I give Iron Man three and a half stars because it starts out very strong, but then slips in the second half. The one problem I have in the beginning is the non-linear element. It seems like ever since Pulp Fiction the non-linear element has been all the rage. The problem is Pulp Fiction had a purpose for the non-linear. Pulp Fiction is really several stories surrounding the same events. If there is only one story and no other rational reason for the non-linear, such as Memento, there is no reason for non-linear elements.
In any event, the first half of Iron Man is excellent. Tony Stark (Downey) is a weapons manufacturer who is kidnapped by terrorists, while in Afghanistan displaying the latest weapon from Stark Industries. Stark uses a prototype of the Iron Man suit to escape; however, when he returns to America he does not build the Iron Man suit to be a superhero. While imprisoned by the terrorists he notices all their weapons are from Stark Industries. Here a favorable and rational image of the arms manufacturer is depicted. Stark only developed weapons for the U.S. military so to be used to defend America and protect the lives of those who fight to defend America. His weapons are solely for protecting natural rights. Thus, he is disturbed when he notices the enemies, the violators of natural rights, have his weapons.
Consequently, he creates Iron Man to destroy his weapons that are in the hands of enemies. This is almost like Ayn Rand's hero Howard Roark who destroys his own building when the government builds it improperly. Also, Iron Man paints the rational depiction of the military. Iron Man is supposed to be one individual acting the way the military should act. Both are should only be concerned with protecting natural rights by destroying the violators.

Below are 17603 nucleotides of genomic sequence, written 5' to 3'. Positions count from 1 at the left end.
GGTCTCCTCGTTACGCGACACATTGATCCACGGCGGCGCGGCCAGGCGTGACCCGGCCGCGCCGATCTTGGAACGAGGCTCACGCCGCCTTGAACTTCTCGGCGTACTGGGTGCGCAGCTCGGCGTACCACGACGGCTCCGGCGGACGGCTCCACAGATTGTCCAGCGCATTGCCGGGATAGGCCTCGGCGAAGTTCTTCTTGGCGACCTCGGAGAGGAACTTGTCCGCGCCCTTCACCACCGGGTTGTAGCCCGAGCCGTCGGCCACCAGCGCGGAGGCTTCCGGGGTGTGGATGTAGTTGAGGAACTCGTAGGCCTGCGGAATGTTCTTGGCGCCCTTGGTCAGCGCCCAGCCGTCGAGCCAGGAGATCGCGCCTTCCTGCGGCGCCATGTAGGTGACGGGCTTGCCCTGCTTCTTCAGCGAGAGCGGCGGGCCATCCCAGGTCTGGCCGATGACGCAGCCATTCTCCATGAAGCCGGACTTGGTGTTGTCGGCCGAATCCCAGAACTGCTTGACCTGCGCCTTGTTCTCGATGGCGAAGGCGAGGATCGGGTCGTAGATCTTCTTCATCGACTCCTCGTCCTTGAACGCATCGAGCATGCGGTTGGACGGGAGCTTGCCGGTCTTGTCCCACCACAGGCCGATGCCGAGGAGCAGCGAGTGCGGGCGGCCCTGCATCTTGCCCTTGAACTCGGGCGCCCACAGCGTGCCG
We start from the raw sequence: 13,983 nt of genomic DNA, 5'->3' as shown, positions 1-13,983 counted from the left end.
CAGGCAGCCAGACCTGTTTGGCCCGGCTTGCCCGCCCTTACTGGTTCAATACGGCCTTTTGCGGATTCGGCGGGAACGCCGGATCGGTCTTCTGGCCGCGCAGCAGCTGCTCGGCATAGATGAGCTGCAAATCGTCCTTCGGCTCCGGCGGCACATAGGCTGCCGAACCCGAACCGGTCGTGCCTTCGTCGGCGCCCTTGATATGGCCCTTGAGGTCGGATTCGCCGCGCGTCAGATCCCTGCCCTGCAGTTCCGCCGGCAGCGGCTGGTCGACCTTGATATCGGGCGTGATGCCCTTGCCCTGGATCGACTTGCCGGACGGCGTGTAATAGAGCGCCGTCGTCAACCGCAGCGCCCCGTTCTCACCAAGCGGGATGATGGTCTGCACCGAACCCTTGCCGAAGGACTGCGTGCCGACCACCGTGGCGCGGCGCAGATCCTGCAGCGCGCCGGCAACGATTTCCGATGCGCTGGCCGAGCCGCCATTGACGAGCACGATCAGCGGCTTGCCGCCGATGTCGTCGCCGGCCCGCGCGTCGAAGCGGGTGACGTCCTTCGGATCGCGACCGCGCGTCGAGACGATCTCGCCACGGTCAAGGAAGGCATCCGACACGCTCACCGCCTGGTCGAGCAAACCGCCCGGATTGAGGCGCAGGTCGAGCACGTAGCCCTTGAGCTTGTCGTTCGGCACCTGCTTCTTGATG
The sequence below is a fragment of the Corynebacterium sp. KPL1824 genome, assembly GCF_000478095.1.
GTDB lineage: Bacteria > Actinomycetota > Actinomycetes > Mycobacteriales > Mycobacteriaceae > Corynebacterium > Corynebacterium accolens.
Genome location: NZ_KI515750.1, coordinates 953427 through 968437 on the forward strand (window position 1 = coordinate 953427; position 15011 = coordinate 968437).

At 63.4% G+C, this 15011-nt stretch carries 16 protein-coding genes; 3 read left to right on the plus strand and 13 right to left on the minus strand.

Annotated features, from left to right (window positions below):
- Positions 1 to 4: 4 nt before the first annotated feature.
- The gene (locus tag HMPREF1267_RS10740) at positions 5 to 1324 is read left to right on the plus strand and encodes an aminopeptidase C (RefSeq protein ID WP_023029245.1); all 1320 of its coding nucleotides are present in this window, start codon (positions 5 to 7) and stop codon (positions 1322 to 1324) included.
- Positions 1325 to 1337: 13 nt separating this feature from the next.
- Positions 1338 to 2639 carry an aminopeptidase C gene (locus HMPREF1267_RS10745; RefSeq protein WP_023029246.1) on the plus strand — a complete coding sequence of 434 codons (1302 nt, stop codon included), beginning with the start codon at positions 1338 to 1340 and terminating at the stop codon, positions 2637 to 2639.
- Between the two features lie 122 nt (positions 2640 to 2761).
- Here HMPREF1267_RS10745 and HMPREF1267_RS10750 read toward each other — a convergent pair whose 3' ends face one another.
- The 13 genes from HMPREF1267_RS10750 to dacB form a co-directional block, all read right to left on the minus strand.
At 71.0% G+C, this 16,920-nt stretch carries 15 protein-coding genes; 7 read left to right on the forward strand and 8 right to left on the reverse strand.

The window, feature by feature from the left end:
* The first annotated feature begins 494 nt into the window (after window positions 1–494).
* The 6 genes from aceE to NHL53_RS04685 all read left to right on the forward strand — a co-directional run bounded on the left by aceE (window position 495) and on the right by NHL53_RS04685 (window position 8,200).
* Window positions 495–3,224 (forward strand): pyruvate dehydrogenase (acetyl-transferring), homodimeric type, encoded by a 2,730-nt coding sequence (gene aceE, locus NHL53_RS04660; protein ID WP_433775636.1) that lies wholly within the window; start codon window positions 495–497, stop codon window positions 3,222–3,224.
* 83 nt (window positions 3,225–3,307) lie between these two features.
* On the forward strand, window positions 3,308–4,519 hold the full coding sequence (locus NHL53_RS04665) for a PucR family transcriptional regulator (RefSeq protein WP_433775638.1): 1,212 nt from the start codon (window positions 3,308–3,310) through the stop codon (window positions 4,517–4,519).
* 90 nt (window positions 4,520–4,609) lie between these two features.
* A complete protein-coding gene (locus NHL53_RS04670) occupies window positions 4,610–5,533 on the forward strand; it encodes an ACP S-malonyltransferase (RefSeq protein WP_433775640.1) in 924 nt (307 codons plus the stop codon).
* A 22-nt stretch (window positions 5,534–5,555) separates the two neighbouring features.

Another strong element of Iron Man are the scenes when Stark builds the prototype and then creates the refined Iron Man. There are great scenes of Stark sweating and hammering in a cave with fire around him, and them more complicated assembly of the refined Iron Man. These sections adhere to the excellent tag line of the movie, "Heroes aren't born, they're made." Iron Man is basically praising the self-made man and the power of man. The superhero Iron Man is simply Stark, but he has a sophisticated vehicle to defend natural rights while protecting his own. Stark also needs his awesome mathematical and scientific abilities to create the suit. Thus, the message is man is a superhero because he has a sound morality and the reason to achieve greatness. Iron Man is basically a more technological version of Batman. However, Batman focuses more on the philosophical greatness of man, the moral angle, while Iron Man speaks to man's incredible ability to create and produce. Of course, both Batman and Iron Man praise reality and truth through Iron Man's emphasis on math and science and Batman's emphasis on philosophy.
Unfortunately, Iron Man begins to slip in the second half. Obadiah Stane (Bridges) is not well developed. His motives for creating the Iron Monger and trying to destroy Iron Man and kill Stark are vague. It appears he just wants to destroy and profit from destruction, but this is not incredibly clear and is really quite generic. However, Bridges does an excellent job as a villain.
Gwyneth Paltrow's acting as Virginia "Pepper" Pots also begins to slip in the second half. In the beginning Potts is intelligent and confident, but in the end the tone of her lines conveys the ditsy girl character.
I am also unsure about the last line of the film, but I am leaning towards liking it. In the end Stark admits to the press that he is Iron Man. As far as I know, the Iron Man comics did not have this angle. So that is what troubles me, not adhering to the Iron Man story line. I do understand adjustments must be made when changing from comic book to the silver screen, but this is a large deviation from the story as far as I can tell. However, this is the first superhero I know of that the individual has admitted to being a superhero, while still acting as the hero. This could develop some interesting superhero story lines never explored before.
Finally, I do like that S.H.I.E.L.D. is introduced in the movie, indicating that in future Iron Man flicks the government and Iron Man will have a strong connection. I have also heard rumors of a future Marvel superhero film of The Avengers, which is a team of superheroes including Iron Man, Captain America, Thor, and The Incredible Hulk, which will all have their own movies by then. I assume S.H.I.E.L.D. will also have a large role in this.